By David Perlmutter, MD, FACN, ABIHM Board-certified neurologist and Fellow of the American College of Nutrition Practitioner of Functional Medicine and author of five books, including Power Up Your Brain
Ever walk in to a room and forget why you went there in the first place? Are you finding that you’re losing your keys or reading glasses more frequently or becoming forgetful of people’s names. While we often dismiss these lapses as simply representing “senior moments,” in fact, these experiences may very well indicate that a more sinister disease process is beginning to raise its head.
As a neurologist, I have all too often had the experience of speaking with family members of an Alzheimer’s disease patient who have sadly recounted how mom or dad’s problem began with exactly these types of complaints. Almost always, they will express how they wished they could have done something early on, or even looked into the idea of preventing the disease.
Alzheimer’s, now affecting more than 5.5 million Americans, is a devastating situation, not just for the patient, but for the families and caregivers as well. And the truth of the matter is that there exists absolutely no meaningful medical treatment for this disease that will ultimately affect a full one-half of those of us living to 85 years of age.
But despite the bad news, we are now learning some very encouraging things about actually preventing Alzheimer’s disease. While for years we’ve been hearing about a “heart-smart diet” or eating foods to “reduce the risk of diabetes,” what’s so exciting for me is that specific lifestyle choices can have a dramatic effect in terms of actually reducing Alzheimer’s risk (more on this later).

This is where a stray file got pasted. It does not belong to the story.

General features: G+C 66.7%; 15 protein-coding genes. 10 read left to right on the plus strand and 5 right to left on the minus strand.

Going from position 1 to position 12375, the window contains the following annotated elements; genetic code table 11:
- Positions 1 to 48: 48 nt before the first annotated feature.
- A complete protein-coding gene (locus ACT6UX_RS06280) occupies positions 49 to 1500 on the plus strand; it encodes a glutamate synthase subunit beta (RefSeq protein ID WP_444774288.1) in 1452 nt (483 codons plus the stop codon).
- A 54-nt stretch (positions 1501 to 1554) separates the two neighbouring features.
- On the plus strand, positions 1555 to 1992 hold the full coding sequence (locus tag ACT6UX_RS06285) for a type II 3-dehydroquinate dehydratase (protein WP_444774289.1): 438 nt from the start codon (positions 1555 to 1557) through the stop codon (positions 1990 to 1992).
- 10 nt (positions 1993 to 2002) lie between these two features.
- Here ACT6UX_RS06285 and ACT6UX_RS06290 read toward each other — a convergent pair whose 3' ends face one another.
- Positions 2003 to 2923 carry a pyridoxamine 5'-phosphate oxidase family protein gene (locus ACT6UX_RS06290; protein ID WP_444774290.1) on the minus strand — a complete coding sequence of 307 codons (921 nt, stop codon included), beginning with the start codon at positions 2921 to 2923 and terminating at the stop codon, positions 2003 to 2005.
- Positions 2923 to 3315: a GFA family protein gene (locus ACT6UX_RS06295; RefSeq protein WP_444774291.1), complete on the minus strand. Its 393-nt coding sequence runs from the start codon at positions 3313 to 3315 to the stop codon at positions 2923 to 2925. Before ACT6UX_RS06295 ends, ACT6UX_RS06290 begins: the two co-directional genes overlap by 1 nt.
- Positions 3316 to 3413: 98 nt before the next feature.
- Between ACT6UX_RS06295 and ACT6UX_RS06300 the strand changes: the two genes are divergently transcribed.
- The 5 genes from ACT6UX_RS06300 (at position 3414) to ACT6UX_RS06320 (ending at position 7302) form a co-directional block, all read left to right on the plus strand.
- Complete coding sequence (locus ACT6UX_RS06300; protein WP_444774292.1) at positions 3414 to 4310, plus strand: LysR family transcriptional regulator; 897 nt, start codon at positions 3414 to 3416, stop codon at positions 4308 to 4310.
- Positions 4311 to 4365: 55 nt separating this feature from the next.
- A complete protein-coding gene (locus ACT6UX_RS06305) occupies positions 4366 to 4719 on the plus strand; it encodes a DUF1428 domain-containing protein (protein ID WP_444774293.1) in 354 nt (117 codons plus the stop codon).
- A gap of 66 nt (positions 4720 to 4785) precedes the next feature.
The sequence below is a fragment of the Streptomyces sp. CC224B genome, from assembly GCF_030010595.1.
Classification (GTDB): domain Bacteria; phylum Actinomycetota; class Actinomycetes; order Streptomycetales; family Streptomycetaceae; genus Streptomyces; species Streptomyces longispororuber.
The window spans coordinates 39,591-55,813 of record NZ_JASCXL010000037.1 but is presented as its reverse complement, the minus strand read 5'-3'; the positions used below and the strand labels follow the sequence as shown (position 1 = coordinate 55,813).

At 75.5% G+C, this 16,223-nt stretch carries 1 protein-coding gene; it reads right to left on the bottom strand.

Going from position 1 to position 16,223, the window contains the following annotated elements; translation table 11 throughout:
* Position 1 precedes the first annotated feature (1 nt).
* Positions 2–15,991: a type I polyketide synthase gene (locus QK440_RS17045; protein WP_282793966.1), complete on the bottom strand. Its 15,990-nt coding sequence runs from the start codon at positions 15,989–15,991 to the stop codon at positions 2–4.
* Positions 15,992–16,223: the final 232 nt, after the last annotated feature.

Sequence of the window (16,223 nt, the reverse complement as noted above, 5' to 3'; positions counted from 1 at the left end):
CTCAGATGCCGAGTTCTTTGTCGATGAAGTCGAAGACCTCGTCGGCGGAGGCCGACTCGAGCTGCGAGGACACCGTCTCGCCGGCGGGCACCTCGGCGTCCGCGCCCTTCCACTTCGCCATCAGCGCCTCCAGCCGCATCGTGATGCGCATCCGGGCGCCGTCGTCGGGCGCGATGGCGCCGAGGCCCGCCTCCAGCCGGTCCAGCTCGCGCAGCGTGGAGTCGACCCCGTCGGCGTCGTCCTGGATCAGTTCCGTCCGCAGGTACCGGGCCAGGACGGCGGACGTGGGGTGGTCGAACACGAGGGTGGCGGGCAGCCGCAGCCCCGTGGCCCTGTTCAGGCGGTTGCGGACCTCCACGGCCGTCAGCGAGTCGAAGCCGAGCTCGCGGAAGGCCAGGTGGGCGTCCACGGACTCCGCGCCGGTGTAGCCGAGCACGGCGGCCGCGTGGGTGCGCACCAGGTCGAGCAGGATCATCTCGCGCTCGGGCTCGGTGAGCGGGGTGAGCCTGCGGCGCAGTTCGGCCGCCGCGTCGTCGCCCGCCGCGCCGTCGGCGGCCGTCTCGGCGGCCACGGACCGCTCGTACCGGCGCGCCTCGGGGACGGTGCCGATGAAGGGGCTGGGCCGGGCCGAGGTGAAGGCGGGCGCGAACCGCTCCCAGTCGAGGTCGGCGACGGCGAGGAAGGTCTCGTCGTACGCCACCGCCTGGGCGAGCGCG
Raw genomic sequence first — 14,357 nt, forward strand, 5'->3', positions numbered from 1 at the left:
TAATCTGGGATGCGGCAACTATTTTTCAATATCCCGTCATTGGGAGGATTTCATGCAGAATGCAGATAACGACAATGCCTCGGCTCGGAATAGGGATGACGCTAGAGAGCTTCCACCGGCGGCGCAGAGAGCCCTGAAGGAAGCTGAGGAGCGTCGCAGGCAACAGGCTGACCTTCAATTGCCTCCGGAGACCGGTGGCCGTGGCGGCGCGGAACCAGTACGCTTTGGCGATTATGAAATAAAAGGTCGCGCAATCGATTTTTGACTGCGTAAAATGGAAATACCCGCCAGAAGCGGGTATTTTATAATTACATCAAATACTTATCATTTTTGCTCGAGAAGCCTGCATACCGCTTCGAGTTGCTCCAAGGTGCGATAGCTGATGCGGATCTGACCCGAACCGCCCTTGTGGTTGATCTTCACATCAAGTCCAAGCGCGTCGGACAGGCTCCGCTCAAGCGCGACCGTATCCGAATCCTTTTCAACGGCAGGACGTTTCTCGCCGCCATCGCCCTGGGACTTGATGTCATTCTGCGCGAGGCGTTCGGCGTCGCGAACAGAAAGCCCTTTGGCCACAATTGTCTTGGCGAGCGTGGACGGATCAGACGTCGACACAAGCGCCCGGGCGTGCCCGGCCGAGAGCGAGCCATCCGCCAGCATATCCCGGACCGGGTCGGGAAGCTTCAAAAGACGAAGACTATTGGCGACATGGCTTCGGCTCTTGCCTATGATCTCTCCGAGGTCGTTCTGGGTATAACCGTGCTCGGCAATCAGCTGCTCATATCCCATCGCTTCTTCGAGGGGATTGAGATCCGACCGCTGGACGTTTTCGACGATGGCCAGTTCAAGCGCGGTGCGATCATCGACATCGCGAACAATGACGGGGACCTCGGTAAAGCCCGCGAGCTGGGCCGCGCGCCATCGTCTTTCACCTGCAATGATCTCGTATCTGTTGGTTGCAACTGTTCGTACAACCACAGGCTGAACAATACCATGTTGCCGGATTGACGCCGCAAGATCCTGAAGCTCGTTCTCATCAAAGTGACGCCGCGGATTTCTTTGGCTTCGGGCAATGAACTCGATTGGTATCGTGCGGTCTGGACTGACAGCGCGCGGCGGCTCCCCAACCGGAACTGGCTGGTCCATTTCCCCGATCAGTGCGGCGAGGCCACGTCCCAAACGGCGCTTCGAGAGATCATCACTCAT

Alzheimer’s disease, like coronary artery disease, arthritis and even cancer, is triggered by inflammation. While most of us can easily recognize the role of inflammation in a painful arthritic joint, it is the exact same process that has now been identified as playing a pivotal role in Alzheimer’s disease. In fact, the same laboratory markers used by doctors to measure the degree of inflammation in the body in an attempt to determine cardiac risk are just as effective in predicting risk for Alzheimer’s disease.
Beyond the laboratory studies, lifestyle choices aimed at reducing inflammation – the same ones that are recommended for weight loss, reducing the risk for heart disease and diabetes – can absolutely help to keep your brain healthy and resistant to Alzheimer’s disease.
Here are my top five brain-preserving recommendations:
1. Reduce foods that raise blood sugar. Higher blood sugar increases inflammation. Avoid refined grains, and reduce grain consumption in general. Eat more vegetables than fruit, and favor vegetables that are grown “above ground.”
2. Eat more fat. While this may run counter to what you’ve been told, studies clearly show that higher levels of good fats like those found in virgin olive oil, avocado, raw nuts and seeds, wild fish, and even grass-fed beef, are brain protective. It’s the bad fats, meaning those fats that have been modified or hydrogenated, as well as trans fats, that are clearly bad for the brain.
3. Exercise. Research demonstrates a marked reduction in Alzheimer’s risk among those who regularly exercise aerobically. I recommend 20 minutes of aerobic exercise 6 or 7 days each week. In fact, new research actually shows increased growth of the brain’s “memory center” in people who exercise regularly.
4. Sleep at least 8 hours each night. Inadequate sleep is strongly associated with Alzheimer’s risk.
5. Take an omega-3 supplement containing DHA. According to the well-respected Framingham Study, individuals consuming the highest levels of DHA, a powerful natural anti-inflammatory, may have as much as a 40% risk reduction for Alzheimer’s disease.
Remember, despite what may have occurred in your family members, you absolutely have the power to change your health destiny.